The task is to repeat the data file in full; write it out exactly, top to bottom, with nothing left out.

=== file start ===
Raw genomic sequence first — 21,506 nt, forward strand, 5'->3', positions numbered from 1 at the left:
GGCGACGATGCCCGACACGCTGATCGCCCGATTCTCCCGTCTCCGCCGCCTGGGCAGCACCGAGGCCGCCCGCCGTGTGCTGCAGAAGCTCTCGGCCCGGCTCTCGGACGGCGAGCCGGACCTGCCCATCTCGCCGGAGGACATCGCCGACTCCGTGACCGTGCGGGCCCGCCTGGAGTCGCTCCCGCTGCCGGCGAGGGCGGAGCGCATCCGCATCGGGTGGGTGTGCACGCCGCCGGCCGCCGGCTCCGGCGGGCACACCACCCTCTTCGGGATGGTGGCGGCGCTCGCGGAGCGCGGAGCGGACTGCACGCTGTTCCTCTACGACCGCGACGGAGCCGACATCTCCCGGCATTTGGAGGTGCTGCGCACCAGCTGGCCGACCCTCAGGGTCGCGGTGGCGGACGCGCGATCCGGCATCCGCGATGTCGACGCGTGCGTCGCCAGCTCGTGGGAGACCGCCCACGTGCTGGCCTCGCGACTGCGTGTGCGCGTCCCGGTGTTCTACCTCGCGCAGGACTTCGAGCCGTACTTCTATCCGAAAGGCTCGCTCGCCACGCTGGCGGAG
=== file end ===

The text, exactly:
Raw genomic sequence first — 21,506 nt, forward strand, 5'->3', positions numbered from 1 at the left:
GGCGACGATGCCCGACACGCTGATCGCCCGATTCTCCCGTCTCCGCCGCCTGGGCAGCACCGAGGCCGCCCGCCGTGTGCTGCAGAAGCTCTCGGCCCGGCTCTCGGACGGCGAGCCGGACCTGCCCATCTCGCCGGAGGACATCGCCGACTCCGTGACCGTGCGGGCCCGCCTGGAGTCGCTCCCGCTGCCGGCGAGGGCGGAGCGCATCCGCATCGGGTGGGTGTGCACGCCGCCGGCCGCCGGCTCCGGCGGGCACACCACCCTCTTCGGGATGGTGGCGGCGCTCGCGGAGCGCGGAGCGGACTGCACGCTGTTCCTCTACGACCGCGACGGAGCCGACATCTCCCGGCATTTGGAGGTGCTGCGCACCAGCTGGCCGACCCTCAGGGTCGCGGTGGCGGACGCGCGATCCGGCATCCGCGATGTCGACGCGTGCGTCGCCAGCTCGTGGGAGACCGCCCACGTGCTGGCCTCGCGACTGCGTGTGCGCGTCCCGGTGTTCTACCTCGCGCAGGACTTCGAGCCGTACTTCTATCCGAAAGGCTCGCTCGCCACGCTGGCGGAG